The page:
Akamai wird dieses Transkript aufzeichnen. Weitere Informationen erhalten Sie in unserer Datenschutzrichtlinie. Durch Fortfahren erklären Sie sich mit der Aufzeichnung und Nutzung Ihrer persönlichen Daten einverstanden.
Four million Universal Plug and Play devices may be vulnerable to use by attackers
Fake requests to UPnP devices can elicit DDoS traffic to a target
Advisory explains need for vendor and community action
Akamai Technologies, Inc. (NASDAQ: AKAM), the leading provider of cloud services for delivering, optimizing and securing online content and business applications, today released, through the company's Prolexic Security Engineering & Response Team (PLXsert), a new cybersecurity threat advisory. The advisory alerts the security community, device vendors, Internet service providers and enterprises to the risk of massive distributed denial of service (DDoS) attacks involving Universal Plug and Play (UPnP) devices. The advisory is available for download from Prolexic (now part of Akamai) at www.prolexic.com/ssdp.
PLXsert has observed the use of a new reflection and amplification DDoS attack that deliberately misuses communications protocols that come enabled on millions of home and office devices, including routers, media servers, web cams, smart TVs and printers. The protocols allow devices to discover each other on a network, establish communication and coordinate activities. DDoS attackers have been abusing these protocols on Internet-exposed devices to launch attacks that generate floods of traffic and cause website and network outages at enterprise targets.
"Malicious actors are using this new attack vector to perform large-scale DDoS attacks. PLXsert began seeing attacks from UPnP devices in July, and they have become common," said Stuart Scholly, senior vice president and general manager, Security Business Unit, Akamai. "The number of UPnP devices that will behave as open reflectors is vast, and many of them are home-based Internet-enabled devices that are difficult to patch. Action from firmware, application and hardware vendors must occur in order to mitigate and manage this threat."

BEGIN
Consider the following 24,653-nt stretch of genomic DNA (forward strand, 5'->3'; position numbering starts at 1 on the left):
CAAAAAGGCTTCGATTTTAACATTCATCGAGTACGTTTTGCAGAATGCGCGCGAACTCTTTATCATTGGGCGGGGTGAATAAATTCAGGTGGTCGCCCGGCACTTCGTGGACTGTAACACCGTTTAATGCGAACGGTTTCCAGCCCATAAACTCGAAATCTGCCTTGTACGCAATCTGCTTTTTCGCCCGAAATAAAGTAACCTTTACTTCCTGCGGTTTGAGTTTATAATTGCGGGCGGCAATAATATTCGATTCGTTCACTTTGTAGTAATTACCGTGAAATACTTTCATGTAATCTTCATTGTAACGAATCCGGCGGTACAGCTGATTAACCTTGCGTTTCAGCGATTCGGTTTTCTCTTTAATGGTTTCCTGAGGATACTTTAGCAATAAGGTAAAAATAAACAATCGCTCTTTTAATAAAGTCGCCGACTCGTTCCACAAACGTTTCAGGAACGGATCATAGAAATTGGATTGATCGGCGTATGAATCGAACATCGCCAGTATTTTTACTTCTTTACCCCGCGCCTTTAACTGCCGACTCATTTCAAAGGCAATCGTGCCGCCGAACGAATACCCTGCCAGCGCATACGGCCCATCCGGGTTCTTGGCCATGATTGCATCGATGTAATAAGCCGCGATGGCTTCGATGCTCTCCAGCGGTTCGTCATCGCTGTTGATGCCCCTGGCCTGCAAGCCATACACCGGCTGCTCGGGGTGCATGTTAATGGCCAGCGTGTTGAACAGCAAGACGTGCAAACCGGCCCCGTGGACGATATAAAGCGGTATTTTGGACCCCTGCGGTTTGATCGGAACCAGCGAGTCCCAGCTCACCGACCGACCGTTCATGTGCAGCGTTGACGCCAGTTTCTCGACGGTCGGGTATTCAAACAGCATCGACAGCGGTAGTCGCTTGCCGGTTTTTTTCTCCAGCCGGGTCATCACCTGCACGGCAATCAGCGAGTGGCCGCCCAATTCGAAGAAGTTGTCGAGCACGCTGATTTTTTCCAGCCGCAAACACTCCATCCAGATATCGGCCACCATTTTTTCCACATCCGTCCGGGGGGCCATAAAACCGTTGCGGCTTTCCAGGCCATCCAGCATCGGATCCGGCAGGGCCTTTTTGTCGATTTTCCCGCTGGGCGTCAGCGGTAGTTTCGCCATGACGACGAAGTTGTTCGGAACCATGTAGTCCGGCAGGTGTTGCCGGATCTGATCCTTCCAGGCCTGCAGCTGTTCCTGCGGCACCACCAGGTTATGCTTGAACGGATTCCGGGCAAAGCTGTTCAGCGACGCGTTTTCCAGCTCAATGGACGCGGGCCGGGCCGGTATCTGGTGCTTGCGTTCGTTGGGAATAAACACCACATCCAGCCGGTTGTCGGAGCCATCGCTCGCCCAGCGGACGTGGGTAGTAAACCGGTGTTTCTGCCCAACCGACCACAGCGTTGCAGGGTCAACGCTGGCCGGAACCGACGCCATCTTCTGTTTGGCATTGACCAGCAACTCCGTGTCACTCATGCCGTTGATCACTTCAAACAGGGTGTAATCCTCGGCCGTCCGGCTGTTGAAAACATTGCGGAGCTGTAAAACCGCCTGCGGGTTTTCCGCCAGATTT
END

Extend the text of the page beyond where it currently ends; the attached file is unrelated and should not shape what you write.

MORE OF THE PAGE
PLXsert found 4.1 million Internet-facing UPnP devices are potentially vulnerable to being employed in this type of reflection DDoS attack – about 38 percent of the 11 million devices in use around the world. PLXsert will share the list of potentially exploitable devices to members of the security community in an effort to collaborate with cleanup and mitigation efforts of this threat.
"These attacks are an example of how fluid and dynamic the DDoS crime ecosystem can be," explained Scholly. "Malicious actors identify, develop and incorporate new resources and attack vectors into their arsenals. It's predictable that they will develop, refine and monetize these UPnP attack payloads and tools in the near future."
Get the SSDP Reflection Threat Advisory to learn more
PLXsert replicated an attack of this type in a lab environment, demonstrating how attackers produce reflection and amplification DDoS attacks using UPnP-enabled devices. In the advisory, PLXsert shares its analysis and details, including:
How the SSDP protocol and SOAP requests are used in reflection attacks
Two example DDoS tools used to scan for vulnerable devices and launch attacks
Details of an observed attack campaign
Geographical distribution of UPnP devices involved in attacks
Top 10 most common headers in UPnP response payloads
Recommended system hardening and community action
Akamai® is the leading provider of cloud services for delivering, optimizing and securing online content and business applications. At the core of the Company’s solutions is the Akamai Intelligent Platform™ providing extensive reach, coupled with unmatched reliability, security, visibility and expertise. Akamai removes the complexities of connecting the increasingly mobile world, supporting 24/7 consumer demand, and enabling enterprises to securely leverage the cloud. To learn more about how Akamai is accelerating the pace of innovation in a hyperconnected world, please visit www.akamai.com or blogs.akamai.com, and follow @Akamai on Twitter.